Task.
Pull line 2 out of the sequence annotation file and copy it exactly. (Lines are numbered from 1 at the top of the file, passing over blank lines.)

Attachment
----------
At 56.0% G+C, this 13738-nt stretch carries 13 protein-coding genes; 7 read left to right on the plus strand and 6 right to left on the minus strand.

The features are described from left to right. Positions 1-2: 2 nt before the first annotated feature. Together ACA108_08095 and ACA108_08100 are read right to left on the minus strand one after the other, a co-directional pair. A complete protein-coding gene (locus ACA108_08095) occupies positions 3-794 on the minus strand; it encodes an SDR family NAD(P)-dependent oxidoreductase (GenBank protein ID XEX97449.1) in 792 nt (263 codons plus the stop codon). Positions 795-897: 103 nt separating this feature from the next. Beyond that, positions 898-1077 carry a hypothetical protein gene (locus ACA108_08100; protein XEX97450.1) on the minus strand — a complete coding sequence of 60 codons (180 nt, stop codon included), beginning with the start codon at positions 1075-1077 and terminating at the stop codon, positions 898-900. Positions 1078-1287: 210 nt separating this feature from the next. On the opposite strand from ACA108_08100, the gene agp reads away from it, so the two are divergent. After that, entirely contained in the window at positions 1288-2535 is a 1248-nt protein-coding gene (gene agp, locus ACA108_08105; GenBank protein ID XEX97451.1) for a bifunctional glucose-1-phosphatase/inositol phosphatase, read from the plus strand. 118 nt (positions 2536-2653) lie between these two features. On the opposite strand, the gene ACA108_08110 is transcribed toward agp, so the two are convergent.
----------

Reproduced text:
The features are described from left to right. Positions 1-2: 2 nt before the first annotated feature. Together ACA108_08095 and ACA108_08100 are read right to left on the minus strand one after the other, a co-directional pair. A complete protein-coding gene (locus ACA108_08095) occupies positions 3-794 on the minus strand; it encodes an SDR family NAD(P)-dependent oxidoreductase (GenBank protein ID XEX97449.1) in 792 nt (263 codons plus the stop codon). Positions 795-897: 103 nt separating this feature from the next. Beyond that, positions 898-1077 carry a hypothetical protein gene (locus ACA108_08100; protein XEX97450.1) on the minus strand — a complete coding sequence of 60 codons (180 nt, stop codon included), beginning with the start codon at positions 1075-1077 and terminating at the stop codon, positions 898-900. Positions 1078-1287: 210 nt separating this feature from the next. On the opposite strand from ACA108_08100, the gene agp reads away from it, so the two are divergent. After that, entirely contained in the window at positions 1288-2535 is a 1248-nt protein-coding gene (gene agp, locus ACA108_08105; GenBank protein ID XEX97451.1) for a bifunctional glucose-1-phosphatase/inositol phosphatase, read from the plus strand. 118 nt (positions 2536-2653) lie between these two features. On the opposite strand, the gene ACA108_08110 is transcribed toward agp, so the two are convergent.